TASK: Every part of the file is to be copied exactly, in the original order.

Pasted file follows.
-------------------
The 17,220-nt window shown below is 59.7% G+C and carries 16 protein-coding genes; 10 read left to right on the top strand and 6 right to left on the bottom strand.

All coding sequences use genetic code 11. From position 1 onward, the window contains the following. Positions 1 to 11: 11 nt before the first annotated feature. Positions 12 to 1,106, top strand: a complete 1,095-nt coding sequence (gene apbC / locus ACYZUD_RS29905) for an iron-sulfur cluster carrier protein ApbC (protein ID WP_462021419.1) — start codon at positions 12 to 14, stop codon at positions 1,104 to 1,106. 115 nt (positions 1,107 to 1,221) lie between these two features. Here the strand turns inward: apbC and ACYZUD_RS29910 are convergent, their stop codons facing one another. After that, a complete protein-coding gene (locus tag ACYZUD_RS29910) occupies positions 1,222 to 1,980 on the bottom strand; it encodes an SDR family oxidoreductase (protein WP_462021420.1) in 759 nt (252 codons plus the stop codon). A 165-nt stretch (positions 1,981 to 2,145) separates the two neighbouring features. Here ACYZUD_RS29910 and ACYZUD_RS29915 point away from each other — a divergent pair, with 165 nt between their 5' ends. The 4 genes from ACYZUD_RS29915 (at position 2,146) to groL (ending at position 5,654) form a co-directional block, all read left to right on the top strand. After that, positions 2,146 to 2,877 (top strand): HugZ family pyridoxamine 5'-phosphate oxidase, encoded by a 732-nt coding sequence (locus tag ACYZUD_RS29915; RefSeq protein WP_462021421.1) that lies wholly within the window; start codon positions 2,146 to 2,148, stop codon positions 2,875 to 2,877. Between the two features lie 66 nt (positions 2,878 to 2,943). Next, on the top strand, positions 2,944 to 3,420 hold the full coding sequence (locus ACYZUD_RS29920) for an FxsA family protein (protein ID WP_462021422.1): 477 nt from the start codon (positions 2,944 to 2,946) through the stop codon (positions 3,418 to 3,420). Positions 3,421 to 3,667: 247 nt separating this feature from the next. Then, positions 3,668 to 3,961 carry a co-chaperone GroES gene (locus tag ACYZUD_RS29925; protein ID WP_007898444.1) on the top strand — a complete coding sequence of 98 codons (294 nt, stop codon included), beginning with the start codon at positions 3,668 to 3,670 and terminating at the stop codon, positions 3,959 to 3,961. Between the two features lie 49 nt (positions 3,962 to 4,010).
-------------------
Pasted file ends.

The 17,220-nt window shown below is 59.7% G+C and carries 16 protein-coding genes; 10 read left to right on the top strand and 6 right to left on the bottom strand.

All coding sequences use genetic code 11. From position 1 onward, the window contains the following. Positions 1 to 11: 11 nt before the first annotated feature. Positions 12 to 1,106, top strand: a complete 1,095-nt coding sequence (gene apbC / locus ACYZUD_RS29905) for an iron-sulfur cluster carrier protein ApbC (protein ID WP_462021419.1) — start codon at positions 12 to 14, stop codon at positions 1,104 to 1,106. 115 nt (positions 1,107 to 1,221) lie between these two features. Here the strand turns inward: apbC and ACYZUD_RS29910 are convergent, their stop codons facing one another. After that, a complete protein-coding gene (locus tag ACYZUD_RS29910) occupies positions 1,222 to 1,980 on the bottom strand; it encodes an SDR family oxidoreductase (protein WP_462021420.1) in 759 nt (252 codons plus the stop codon). A 165-nt stretch (positions 1,981 to 2,145) separates the two neighbouring features. Here ACYZUD_RS29910 and ACYZUD_RS29915 point away from each other — a divergent pair, with 165 nt between their 5' ends. The 4 genes from ACYZUD_RS29915 (at position 2,146) to groL (ending at position 5,654) form a co-directional block, all read left to right on the top strand. After that, positions 2,146 to 2,877 (top strand): HugZ family pyridoxamine 5'-phosphate oxidase, encoded by a 732-nt coding sequence (locus tag ACYZUD_RS29915; RefSeq protein WP_462021421.1) that lies wholly within the window; start codon positions 2,146 to 2,148, stop codon positions 2,875 to 2,877. Between the two features lie 66 nt (positions 2,878 to 2,943). Next, on the top strand, positions 2,944 to 3,420 hold the full coding sequence (locus ACYZUD_RS29920) for an FxsA family protein (protein ID WP_462021422.1): 477 nt from the start codon (positions 2,944 to 2,946) through the stop codon (positions 3,418 to 3,420). Positions 3,421 to 3,667: 247 nt separating this feature from the next. Then, positions 3,668 to 3,961 carry a co-chaperone GroES gene (locus tag ACYZUD_RS29925; protein ID WP_007898444.1) on the top strand — a complete coding sequence of 98 codons (294 nt, stop codon included), beginning with the start codon at positions 3,668 to 3,670 and terminating at the stop codon, positions 3,959 to 3,961. Between the two features lie 49 nt (positions 3,962 to 4,010).